Too downbeat? Here’s the thing: Even if the media mergers above (see chart) come to pass, that wouldn’t overturn the kernel truth that fewer people are paying for TV. And that trend will continue.

The idea of a CBS merger with a Silicon Valley company isn’t entirely speculative. The network’s top brass, including CEO Les Moonves, have mulled how the broadcaster could benefit under the ownership of a tech giant, according to sources. And he’s still wary of a tie-up with Viacom, even though they’re now formally looking at a merger, these people say.

It may seem Amazon wouldn’t need the help of CBS since it has already produced several critical hits, having made Bezos an awards-season regular since 2015 when the company was honored for its series “Transparent.”

But — and here’s where it makes sense to own CBS — a show about a Los Angeles family whose 70-year-old patriarch comes out as transgender is ultimately a niche product. Recent Amazon Globe winner “The Marvelous Mrs. Maisel,” a period confection about a midcentury housewife trying to make it as a standup comedian, is a niche product, too.

Amazon was happy with niche hits when it started making its own shows. But now, Bezos wants Amazon Studios to think bigger, “Game of Thrones” bigger. Amazon’s abiding ethos is mass volume, the operating metric that unifies its catholic interests, and CBS happens to be the most-watched channel on television. While it’s broad-based programming isn’t exactly a swashbuckling fantasy epic, it knows how to draw big audiences.

That matters to Bezos, not just for the accolades or the party premieres, but because the more people watch Amazon’s shows, the more stuff they buy on Amazon.

“When we win a Golden Globe, it helps us sell more shoes,” Bezos has said at Code Conference. As an Amazon Prime member, you’re offered free two-day shipping on many items while also getting access to original shows. Put it another way, the shows, for now, are a marketing cost.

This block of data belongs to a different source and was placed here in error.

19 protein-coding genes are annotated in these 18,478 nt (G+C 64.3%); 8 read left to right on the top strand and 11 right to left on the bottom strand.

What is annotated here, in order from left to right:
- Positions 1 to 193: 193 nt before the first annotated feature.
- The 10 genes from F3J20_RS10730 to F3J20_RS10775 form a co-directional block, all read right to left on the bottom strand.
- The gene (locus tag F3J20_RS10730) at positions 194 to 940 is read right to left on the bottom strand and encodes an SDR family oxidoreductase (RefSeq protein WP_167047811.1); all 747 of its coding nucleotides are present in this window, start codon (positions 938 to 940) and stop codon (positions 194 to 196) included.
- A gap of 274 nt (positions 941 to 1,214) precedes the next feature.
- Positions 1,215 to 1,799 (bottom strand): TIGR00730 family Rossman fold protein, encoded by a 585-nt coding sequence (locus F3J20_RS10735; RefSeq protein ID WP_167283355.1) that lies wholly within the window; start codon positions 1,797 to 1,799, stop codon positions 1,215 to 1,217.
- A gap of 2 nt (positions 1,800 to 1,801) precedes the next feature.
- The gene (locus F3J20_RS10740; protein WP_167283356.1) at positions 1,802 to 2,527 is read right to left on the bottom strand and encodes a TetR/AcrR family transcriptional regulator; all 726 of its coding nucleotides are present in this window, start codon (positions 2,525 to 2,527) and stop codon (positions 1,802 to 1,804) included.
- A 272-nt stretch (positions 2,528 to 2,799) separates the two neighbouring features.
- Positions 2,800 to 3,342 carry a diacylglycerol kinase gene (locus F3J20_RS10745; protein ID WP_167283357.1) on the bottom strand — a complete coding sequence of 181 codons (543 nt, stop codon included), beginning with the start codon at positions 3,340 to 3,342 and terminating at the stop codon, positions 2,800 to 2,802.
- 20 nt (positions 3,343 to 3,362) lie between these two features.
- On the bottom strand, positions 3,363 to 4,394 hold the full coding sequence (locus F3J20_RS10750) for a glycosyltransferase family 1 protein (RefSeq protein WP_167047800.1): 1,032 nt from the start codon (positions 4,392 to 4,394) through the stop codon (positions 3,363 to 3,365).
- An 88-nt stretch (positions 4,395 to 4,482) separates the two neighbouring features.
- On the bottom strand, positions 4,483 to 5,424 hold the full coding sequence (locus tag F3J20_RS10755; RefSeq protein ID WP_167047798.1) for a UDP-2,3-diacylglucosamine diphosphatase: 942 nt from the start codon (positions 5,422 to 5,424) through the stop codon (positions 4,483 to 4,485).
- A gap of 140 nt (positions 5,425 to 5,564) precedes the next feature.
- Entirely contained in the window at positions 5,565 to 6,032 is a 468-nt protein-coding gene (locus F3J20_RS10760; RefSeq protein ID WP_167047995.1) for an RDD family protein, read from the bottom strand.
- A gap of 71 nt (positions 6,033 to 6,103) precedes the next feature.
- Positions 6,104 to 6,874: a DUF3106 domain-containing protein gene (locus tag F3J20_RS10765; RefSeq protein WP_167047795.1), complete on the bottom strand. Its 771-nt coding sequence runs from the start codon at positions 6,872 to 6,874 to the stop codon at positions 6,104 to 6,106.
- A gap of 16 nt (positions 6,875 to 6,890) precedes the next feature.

“Because we have this unusual way to monetize the premium content, we can charge less for the premium content than we would otherwise have to charge, if we didn’t have the flywheel spinning to help sell more shoes,” he explained.

But right now, Amazon’s future programming slate is unclear as it hunts for someone to lead its studios division. Its previous head, Roy Price, resigned in the wake of sexual harassment allegations. Amy Powell, the head of Paramount TV, and Nancy Dubuc, the CEO of A+E, have been seen as candidates, along with former Sony Pictures co-CEO Amy Pascal. Stacey Snider, the head of 20th Century Fox, is also a logical choice since it’s unclear what will happen to her and the studio’s top execs after Rupert Murdoch sells the studio to Disney.

CBS has had some modest digital success thanks to execs like Jim Lanzone, who leads the broadcaster’s digital division. The company’s standalone streaming service, CBS All Access, along with Showtime’s online service (also a CBS property), together now have four million paying subscribers, a figure the company expects to double by 2020. A lot of that was boosted by Amazon already, since it sells those services through its website.

Within Amazon, CBS could have immediate access to the over 60 percent of U.S. households that have a Prime membership, or about 75 million. Even though CBS already reaches 90 percent of those households, the bulk of that comes through pay TV subscriptions, which, as we’ve already noted, are in decline.

But the real prize — for both — is sports.

Professional leagues still dominate the ratings, making it increasingly valuable to advertisers and media companies in the age of fast-forward television. The NFL, despite recent viewership declines, is still the most valuable content anywhere. That’s why marketers still line up to pay $5 million to own 30 seconds of the Super Bowl.*

Where this matters for Amazon and CBS is their combined spending and distribution power. Amazon has the money; CBS has the audience and the programming expertise.

Amazon already paid big for streaming rights to Thursday night games, so Bezos clearly sees the benefit to owning sports, but viewership was lackluster. (The NFL just completed a renewal for Thursday TV rights going to Fox, but streaming rights are still being negotiated.)